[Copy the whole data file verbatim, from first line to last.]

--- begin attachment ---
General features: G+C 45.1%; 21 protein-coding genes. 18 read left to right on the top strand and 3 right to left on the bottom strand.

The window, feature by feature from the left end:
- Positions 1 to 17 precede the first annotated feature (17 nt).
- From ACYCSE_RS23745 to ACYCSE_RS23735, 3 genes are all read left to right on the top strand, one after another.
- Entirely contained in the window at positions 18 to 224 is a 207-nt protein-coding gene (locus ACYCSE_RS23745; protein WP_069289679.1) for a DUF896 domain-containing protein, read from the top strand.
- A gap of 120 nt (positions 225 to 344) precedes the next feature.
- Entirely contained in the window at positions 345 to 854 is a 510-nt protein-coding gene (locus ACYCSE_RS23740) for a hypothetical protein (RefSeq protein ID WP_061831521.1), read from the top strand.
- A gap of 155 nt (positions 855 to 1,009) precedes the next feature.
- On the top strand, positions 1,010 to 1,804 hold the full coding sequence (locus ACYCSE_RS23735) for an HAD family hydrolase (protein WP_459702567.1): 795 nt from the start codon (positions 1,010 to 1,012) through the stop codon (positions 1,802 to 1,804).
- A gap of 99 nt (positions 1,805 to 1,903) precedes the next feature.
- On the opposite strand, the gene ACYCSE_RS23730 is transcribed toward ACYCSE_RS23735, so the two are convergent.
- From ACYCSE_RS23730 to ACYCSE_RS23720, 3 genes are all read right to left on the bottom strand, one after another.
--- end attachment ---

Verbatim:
General features: G+C 45.1%; 21 protein-coding genes. 18 read left to right on the top strand and 3 right to left on the bottom strand.

The window, feature by feature from the left end:
- Positions 1 to 17 precede the first annotated feature (17 nt).
- From ACYCSE_RS23745 to ACYCSE_RS23735, 3 genes are all read left to right on the top strand, one after another.
- Entirely contained in the window at positions 18 to 224 is a 207-nt protein-coding gene (locus ACYCSE_RS23745; protein WP_069289679.1) for a DUF896 domain-containing protein, read from the top strand.
- A gap of 120 nt (positions 225 to 344) precedes the next feature.
- Entirely contained in the window at positions 345 to 854 is a 510-nt protein-coding gene (locus ACYCSE_RS23740) for a hypothetical protein (RefSeq protein ID WP_061831521.1), read from the top strand.
- A gap of 155 nt (positions 855 to 1,009) precedes the next feature.
- On the top strand, positions 1,010 to 1,804 hold the full coding sequence (locus ACYCSE_RS23735) for an HAD family hydrolase (protein WP_459702567.1): 795 nt from the start codon (positions 1,010 to 1,012) through the stop codon (positions 1,802 to 1,804).
- A gap of 99 nt (positions 1,805 to 1,903) precedes the next feature.
- On the opposite strand, the gene ACYCSE_RS23730 is transcribed toward ACYCSE_RS23735, so the two are convergent.
- From ACYCSE_RS23730 to ACYCSE_RS23720, 3 genes are all read right to left on the bottom strand, one after another.